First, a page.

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The Fed’s forecast that it will cut interest rates three times in 2024, up from a previous projection of two times, is already helping with housing affordability. Daily average mortgage rates dropped to 6.82% after the Fed meeting.
The Fed held interest rates steady at its December 13 meeting, as expected, though they’re still sitting at their highest level in 22 years. Importantly, the Fed also forecast that they’ll cut rates three times in 2024, up from their previous projection of two cuts. Investors are now predicting six rate cuts from the Fed, up from five before this meeting. A rate hike next year is essentially off the table.
This is good news for homebuyers. The housing market badly needs mortgage rates to come down, and the Fed is now on a path to lower rates more and sooner than expected. Daily average mortgage rates have already dropped to 6.82%, their lowest level since May. The Fed’s acknowledgment that they won’t hike rates more next year signals a pivot: Instead of aggressively trying to bring inflation down, they’re giving consumers–especially homebuyers–some interest-rate relief.
It could bring more homes to the market, too. Lower mortgage rates should also give homebuyers more inventory to choose from. Would-be sellers who are handcuffed to low mortgage rates are likely to start coming off the sidelines as rates decline.
Mortgage rates should drop into the 6% range in 2024. This news is consistent with Redfin’s housing-market predictions, which forecast mortgage rates gradually declining and ending 2024 in the mid-6% range. While rates won’t drop to pandemic-era lows, 6% will be a relief to buyers after hitting 8% a few months ago. Today’s economic news brings a bit more hope to young Americans who have been priced out of homeownership because it signals that homes should become more affordable in 2024. If supply increases more than demand, as Redfin expects, prices should also fall a bit next year.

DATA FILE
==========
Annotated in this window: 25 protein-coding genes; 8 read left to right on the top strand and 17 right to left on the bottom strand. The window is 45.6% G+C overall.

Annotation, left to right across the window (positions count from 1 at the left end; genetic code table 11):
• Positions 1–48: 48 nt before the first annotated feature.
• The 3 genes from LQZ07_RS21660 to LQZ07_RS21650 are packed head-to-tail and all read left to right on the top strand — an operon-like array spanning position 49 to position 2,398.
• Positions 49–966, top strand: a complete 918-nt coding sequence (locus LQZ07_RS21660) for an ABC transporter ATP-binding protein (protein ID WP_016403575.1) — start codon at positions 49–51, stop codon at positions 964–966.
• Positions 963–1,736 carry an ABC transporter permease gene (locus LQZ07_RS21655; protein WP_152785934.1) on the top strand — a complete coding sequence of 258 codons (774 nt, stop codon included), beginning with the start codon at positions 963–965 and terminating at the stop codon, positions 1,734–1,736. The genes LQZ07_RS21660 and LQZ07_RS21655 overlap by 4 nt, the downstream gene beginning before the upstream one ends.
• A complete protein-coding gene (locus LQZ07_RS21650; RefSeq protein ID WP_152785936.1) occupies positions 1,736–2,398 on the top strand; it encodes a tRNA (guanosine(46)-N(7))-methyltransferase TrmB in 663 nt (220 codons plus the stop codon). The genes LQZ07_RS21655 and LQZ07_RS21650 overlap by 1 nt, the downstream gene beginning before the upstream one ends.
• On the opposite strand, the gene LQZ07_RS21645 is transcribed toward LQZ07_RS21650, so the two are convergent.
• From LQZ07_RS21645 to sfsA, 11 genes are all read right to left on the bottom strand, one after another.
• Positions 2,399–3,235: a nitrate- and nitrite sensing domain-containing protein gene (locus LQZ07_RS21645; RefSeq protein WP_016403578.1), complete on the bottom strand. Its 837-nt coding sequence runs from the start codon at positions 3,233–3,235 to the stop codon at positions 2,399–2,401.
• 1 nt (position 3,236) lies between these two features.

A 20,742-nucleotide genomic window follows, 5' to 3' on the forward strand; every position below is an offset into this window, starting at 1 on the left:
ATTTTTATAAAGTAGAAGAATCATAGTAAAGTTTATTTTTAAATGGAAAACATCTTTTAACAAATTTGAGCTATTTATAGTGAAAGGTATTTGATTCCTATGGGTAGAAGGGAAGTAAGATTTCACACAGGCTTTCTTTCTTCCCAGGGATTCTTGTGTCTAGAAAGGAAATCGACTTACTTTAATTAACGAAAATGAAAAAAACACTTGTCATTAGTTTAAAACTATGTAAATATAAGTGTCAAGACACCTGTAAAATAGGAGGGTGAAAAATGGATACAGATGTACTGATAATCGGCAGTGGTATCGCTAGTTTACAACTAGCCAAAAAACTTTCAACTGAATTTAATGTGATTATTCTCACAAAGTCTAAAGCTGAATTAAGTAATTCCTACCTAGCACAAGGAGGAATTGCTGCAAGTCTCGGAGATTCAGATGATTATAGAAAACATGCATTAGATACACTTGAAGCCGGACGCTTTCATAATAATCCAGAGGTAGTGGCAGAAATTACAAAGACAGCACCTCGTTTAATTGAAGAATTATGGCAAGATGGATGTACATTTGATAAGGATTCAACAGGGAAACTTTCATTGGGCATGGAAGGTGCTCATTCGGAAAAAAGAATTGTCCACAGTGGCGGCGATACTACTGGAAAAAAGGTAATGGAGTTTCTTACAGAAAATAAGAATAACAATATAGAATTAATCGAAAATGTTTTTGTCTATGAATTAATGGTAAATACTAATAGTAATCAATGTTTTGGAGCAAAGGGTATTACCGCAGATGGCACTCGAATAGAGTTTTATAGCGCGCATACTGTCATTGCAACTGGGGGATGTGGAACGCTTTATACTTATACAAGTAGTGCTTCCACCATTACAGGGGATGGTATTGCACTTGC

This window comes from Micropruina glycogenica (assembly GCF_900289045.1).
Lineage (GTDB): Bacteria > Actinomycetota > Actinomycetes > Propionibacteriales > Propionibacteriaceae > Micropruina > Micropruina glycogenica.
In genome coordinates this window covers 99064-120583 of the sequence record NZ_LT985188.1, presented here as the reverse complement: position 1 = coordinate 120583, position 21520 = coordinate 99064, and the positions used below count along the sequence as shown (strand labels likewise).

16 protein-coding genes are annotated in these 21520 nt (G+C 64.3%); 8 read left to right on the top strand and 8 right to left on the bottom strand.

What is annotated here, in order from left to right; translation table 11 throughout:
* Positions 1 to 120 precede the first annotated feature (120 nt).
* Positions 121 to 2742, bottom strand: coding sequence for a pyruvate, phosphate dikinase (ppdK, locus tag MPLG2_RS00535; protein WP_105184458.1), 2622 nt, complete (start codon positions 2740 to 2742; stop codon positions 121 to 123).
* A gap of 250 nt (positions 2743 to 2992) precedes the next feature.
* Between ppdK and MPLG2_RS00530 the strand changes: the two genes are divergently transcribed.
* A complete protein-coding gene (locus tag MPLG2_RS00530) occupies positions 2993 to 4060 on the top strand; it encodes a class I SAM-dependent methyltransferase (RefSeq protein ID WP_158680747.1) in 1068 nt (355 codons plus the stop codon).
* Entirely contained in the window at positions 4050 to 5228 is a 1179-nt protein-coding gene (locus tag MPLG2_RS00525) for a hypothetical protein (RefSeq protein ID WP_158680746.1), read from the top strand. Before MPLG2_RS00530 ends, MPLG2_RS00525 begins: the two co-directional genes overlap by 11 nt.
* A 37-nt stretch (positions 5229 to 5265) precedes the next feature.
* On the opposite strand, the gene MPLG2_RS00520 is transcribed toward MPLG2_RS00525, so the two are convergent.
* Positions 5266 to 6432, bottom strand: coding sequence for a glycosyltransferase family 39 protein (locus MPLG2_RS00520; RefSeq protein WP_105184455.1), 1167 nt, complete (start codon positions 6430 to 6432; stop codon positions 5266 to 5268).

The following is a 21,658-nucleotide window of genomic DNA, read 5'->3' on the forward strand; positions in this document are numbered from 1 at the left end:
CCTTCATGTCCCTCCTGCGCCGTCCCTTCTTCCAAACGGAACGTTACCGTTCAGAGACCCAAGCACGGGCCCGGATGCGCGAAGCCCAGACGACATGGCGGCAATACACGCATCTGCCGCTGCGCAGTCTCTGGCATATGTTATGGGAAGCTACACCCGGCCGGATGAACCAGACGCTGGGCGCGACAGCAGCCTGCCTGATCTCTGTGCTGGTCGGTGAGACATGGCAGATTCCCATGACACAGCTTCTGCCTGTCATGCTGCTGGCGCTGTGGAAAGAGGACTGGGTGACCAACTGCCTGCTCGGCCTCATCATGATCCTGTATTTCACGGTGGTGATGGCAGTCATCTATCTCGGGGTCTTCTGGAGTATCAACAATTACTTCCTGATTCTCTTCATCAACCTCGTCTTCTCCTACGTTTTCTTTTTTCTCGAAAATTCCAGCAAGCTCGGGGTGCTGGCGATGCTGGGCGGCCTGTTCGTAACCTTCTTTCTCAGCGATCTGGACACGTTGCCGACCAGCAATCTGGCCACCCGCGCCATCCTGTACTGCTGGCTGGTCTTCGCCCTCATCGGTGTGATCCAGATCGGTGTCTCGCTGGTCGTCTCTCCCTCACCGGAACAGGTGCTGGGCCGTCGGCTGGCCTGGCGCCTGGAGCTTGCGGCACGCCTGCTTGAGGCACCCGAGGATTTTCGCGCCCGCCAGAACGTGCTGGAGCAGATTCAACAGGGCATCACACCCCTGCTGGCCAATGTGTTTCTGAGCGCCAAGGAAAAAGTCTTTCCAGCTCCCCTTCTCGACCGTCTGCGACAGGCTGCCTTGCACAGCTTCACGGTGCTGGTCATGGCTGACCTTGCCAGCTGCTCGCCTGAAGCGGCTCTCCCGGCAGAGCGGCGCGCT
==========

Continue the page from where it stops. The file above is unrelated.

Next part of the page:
Investors’ anticipation of cutting interest rates is already bringing down the 10-year treasury yield, which should push mortgage rates down this week. When the likelihood of rate cuts becomes more certain in 2024, mortgage rates should fall more.
The Fed’s decision is consistent with this week’s inflation and jobs data. All of the latest economic data is pointing to a so-called soft landing, which is what the Fed wants–though we’re not at the finish line quite yet. The December 12 CPI report came in a bit firmer than expected, but it still shows solid progress toward the Fed’s inflation goal. The December 8 jobs report was also slightly hotter than expected, but taking all recent labor-market data into account, the labor market is showing signs of weakness while remaining resilient.
Consumers’ vibes about the economy should improve next year. Cooling inflation and better price stability may improve the country’s economic mood. Fed Chairman Jerome Powell said declining inflation should lead to an increase in real wages (wage increases above and beyond inflation), which could make Americans feel better about their bank accounts. Falling mortgage rates should also help bring good vibes: High housing costs are a major reason a lot of Americans have bad vibes about their finances even though much of the U.S. economy is strong on paper.